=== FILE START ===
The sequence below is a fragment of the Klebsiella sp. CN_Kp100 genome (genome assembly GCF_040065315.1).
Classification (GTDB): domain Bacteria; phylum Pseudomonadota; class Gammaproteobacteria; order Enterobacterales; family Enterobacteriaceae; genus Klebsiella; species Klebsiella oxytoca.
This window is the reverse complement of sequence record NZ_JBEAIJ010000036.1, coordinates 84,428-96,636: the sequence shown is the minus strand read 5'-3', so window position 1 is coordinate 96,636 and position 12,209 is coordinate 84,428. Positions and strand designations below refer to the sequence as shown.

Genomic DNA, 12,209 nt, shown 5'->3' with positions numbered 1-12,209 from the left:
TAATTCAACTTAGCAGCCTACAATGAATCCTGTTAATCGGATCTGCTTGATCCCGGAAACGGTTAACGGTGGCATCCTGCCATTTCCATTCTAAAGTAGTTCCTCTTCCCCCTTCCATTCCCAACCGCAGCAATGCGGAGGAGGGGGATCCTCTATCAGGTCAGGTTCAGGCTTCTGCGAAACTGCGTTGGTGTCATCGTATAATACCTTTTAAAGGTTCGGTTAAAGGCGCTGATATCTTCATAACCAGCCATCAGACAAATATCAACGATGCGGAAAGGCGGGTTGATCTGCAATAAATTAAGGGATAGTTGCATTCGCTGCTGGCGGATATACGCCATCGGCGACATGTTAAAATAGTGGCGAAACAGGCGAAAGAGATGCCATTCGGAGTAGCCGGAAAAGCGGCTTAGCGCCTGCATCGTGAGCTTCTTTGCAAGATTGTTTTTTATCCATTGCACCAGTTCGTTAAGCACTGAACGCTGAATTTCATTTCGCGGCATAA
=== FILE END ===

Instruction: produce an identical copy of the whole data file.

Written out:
The sequence below is a fragment of the Klebsiella sp. CN_Kp100 genome (genome assembly GCF_040065315.1).
Classification (GTDB): domain Bacteria; phylum Pseudomonadota; class Gammaproteobacteria; order Enterobacterales; family Enterobacteriaceae; genus Klebsiella; species Klebsiella oxytoca.
This window is the reverse complement of sequence record NZ_JBEAIJ010000036.1, coordinates 84,428-96,636: the sequence shown is the minus strand read 5'-3', so window position 1 is coordinate 96,636 and position 12,209 is coordinate 84,428. Positions and strand designations below refer to the sequence as shown.

Genomic DNA, 12,209 nt, shown 5'->3' with positions numbered 1-12,209 from the left:
TAATTCAACTTAGCAGCCTACAATGAATCCTGTTAATCGGATCTGCTTGATCCCGGAAACGGTTAACGGTGGCATCCTGCCATTTCCATTCTAAAGTAGTTCCTCTTCCCCCTTCCATTCCCAACCGCAGCAATGCGGAGGAGGGGGATCCTCTATCAGGTCAGGTTCAGGCTTCTGCGAAACTGCGTTGGTGTCATCGTATAATACCTTTTAAAGGTTCGGTTAAAGGCGCTGATATCTTCATAACCAGCCATCAGACAAATATCAACGATGCGGAAAGGCGGGTTGATCTGCAATAAATTAAGGGATAGTTGCATTCGCTGCTGGCGGATATACGCCATCGGCGACATGTTAAAATAGTGGCGAAACAGGCGAAAGAGATGCCATTCGGAGTAGCCGGAAAAGCGGCTTAGCGCCTGCATCGTGAGCTTCTTTGCAAGATTGTTTTTTATCCATTGCACCAGTTCGTTAAGCACTGAACGCTGAATTTCATTTCGCGGCATAA